NASHVILLE, Tenn. (WKRN) — One Music City councilman hopes to expand what Nashville has to offer when it comes to entertainment.
Metro Councilman Robert Swope’s proposal would form a commission that would work with the state to create incentives to draw film and television industry projects to the city.
Swope told News 2 the city has tried to form similar groups in the past, however, they have always lumped all the entertainment industries together. The film and television industry has different needs than the music business, which is why the commission should be industry-focused, according to Swope.
“If you’re trying to bring a $100 million movie to the city, you have to figure out more creative ways to do that,” Swope said. “Somebody in the music business can’t have that discussion with Netflix, Amazon, MGM Studios, or USA Today, they just can’t. They don’t speak the language.”
If passed, the bill would establish the Nashville Film and Television Advisory Board, comprised of nine members with industry experience.
Screenwriter, producer, and actor Mark Brown told News 2 Nashville currently doesn’t offer competitive incentives to shoot his television shows in the city, which is why he is considering filming in another state.
“[Other states are] offering the resources and Nashville just isn’t,” Brown said. “There are local, county, and state governments around the country that have incentive programs in place, that have resources in place for film and television, and as a creative, just to be blunt with you, I’m going to chase the money because that’s more resources I can sink into bringing my vision to life.”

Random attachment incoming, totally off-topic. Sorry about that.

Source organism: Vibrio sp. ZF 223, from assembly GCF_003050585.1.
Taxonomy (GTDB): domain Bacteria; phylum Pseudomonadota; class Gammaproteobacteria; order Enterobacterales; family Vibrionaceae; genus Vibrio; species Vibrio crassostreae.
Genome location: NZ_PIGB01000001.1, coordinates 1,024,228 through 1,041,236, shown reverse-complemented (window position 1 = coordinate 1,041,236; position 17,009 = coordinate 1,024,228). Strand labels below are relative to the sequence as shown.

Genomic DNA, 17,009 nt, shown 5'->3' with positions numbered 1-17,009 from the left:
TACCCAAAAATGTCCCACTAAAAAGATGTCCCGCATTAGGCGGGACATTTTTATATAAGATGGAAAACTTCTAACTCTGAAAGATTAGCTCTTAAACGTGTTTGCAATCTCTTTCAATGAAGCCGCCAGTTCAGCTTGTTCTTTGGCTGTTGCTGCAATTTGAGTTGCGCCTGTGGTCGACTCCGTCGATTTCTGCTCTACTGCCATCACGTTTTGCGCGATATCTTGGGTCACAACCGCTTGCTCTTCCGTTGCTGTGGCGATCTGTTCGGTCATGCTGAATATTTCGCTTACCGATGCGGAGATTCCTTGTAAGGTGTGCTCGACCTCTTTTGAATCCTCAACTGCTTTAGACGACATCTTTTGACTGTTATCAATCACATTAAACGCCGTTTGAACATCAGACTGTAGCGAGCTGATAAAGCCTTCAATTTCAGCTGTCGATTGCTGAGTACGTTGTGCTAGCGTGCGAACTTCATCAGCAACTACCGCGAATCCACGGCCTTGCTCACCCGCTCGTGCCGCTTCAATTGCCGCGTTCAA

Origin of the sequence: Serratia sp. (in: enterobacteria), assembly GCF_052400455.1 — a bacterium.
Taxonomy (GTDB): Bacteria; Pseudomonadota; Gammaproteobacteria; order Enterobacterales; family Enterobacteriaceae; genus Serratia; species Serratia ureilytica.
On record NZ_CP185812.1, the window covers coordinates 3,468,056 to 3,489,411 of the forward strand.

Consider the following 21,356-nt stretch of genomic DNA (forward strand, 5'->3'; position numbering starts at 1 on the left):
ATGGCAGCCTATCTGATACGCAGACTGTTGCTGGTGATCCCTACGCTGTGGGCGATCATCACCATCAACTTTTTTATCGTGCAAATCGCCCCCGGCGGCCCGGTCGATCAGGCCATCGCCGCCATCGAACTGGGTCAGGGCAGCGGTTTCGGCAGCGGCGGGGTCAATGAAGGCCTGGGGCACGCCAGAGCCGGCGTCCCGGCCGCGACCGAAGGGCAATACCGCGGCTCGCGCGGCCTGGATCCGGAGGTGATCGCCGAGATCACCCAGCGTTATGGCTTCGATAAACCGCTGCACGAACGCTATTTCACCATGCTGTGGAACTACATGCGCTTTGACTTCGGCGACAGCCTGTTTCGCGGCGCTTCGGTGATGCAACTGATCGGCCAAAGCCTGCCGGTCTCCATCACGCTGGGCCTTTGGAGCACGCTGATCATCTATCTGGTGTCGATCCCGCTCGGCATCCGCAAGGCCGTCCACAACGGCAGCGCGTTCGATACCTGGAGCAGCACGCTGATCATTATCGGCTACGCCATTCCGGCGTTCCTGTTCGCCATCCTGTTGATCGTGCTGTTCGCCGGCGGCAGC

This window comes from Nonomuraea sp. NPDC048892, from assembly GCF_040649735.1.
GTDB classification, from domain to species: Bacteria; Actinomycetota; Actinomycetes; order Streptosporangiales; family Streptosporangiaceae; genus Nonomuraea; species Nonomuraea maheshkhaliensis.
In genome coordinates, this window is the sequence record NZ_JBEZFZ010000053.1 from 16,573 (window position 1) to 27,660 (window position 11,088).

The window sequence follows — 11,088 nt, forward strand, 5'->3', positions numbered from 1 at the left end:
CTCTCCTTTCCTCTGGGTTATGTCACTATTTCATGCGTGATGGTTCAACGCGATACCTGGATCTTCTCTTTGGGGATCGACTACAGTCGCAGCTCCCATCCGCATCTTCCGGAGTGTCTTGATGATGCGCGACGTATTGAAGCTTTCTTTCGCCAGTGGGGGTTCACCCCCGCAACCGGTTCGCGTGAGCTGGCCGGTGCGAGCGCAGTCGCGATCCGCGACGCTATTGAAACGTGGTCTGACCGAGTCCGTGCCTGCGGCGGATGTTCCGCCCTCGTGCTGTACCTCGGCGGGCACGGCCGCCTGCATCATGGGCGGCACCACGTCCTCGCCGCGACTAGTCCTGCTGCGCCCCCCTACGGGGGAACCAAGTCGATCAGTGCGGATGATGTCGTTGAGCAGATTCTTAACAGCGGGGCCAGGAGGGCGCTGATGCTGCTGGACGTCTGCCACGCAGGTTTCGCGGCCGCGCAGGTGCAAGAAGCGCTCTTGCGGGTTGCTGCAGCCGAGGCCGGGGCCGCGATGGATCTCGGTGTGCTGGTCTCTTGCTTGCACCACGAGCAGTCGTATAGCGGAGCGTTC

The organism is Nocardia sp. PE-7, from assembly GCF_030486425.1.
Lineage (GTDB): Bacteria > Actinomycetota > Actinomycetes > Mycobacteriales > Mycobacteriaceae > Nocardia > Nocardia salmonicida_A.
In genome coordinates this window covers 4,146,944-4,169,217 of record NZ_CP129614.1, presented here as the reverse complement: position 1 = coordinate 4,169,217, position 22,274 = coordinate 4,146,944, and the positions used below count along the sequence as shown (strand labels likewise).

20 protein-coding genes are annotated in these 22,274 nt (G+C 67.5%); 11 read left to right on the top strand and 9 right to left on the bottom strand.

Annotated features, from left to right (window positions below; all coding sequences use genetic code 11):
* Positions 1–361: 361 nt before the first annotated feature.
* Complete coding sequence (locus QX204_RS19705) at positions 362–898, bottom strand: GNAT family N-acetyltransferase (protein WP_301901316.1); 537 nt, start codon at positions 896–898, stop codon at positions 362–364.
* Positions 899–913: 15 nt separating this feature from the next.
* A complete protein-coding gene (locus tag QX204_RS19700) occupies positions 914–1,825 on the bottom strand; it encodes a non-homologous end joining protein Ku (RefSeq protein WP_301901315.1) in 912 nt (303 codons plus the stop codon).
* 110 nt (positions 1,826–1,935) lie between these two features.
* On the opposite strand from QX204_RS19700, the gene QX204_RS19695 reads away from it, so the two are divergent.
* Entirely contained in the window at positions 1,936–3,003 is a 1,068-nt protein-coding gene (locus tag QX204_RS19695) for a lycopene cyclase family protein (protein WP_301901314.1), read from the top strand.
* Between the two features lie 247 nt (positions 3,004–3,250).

Brown added if Nashville had similar tax incentives and opportunities for those in film and television, more people in the industry would likely consider shooting their projects in the city.
In turn, it would help Nashville’s economy by creating new jobs and a new revenue source.
“Again, it’s money, just like any other business,” Brown said. “When we’re shooting a television show here, we’ve got what’s called crafty. That’s the food service people. We’ve got people coming in and staying in hotel rooms, we’ve got people who come here and live during the two years we’re filming that show, so I personally would like to see the city treat us like a business just like any other.”
The bill passed first reading, but it must also pass second and third readings in order to become official.